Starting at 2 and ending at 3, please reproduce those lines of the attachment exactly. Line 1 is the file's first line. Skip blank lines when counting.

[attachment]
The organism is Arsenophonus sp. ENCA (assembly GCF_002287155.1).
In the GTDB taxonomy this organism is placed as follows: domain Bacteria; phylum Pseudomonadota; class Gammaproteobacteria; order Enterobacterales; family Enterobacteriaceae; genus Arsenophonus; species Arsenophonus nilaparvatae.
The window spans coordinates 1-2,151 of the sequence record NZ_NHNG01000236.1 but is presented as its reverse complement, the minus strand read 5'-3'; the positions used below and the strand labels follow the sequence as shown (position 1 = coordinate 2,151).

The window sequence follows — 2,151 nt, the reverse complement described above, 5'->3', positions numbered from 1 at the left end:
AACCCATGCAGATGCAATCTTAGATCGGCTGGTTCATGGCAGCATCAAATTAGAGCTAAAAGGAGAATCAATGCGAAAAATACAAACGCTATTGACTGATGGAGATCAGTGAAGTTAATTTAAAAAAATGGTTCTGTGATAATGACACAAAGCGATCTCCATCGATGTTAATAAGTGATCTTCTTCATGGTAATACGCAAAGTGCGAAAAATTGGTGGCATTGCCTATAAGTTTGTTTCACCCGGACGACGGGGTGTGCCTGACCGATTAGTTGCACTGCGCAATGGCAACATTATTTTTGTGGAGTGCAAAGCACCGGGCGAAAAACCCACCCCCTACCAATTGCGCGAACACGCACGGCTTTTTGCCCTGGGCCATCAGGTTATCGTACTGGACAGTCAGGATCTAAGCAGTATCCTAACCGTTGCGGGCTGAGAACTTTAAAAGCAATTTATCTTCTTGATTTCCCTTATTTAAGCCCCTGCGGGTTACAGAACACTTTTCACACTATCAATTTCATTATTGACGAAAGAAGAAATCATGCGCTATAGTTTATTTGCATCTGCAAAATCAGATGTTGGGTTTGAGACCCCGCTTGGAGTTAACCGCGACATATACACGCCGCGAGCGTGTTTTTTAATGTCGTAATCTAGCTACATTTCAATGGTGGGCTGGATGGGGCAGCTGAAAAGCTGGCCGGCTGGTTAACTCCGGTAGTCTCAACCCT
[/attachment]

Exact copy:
In the GTDB taxonomy this organism is placed as follows: domain Bacteria; phylum Pseudomonadota; class Gammaproteobacteria; order Enterobacterales; family Enterobacteriaceae; genus Arsenophonus; species Arsenophonus nilaparvatae.
The window spans coordinates 1-2,151 of the sequence record NZ_NHNG01000236.1 but is presented as its reverse complement, the minus strand read 5'-3'; the positions used below and the strand labels follow the sequence as shown (position 1 = coordinate 2,151).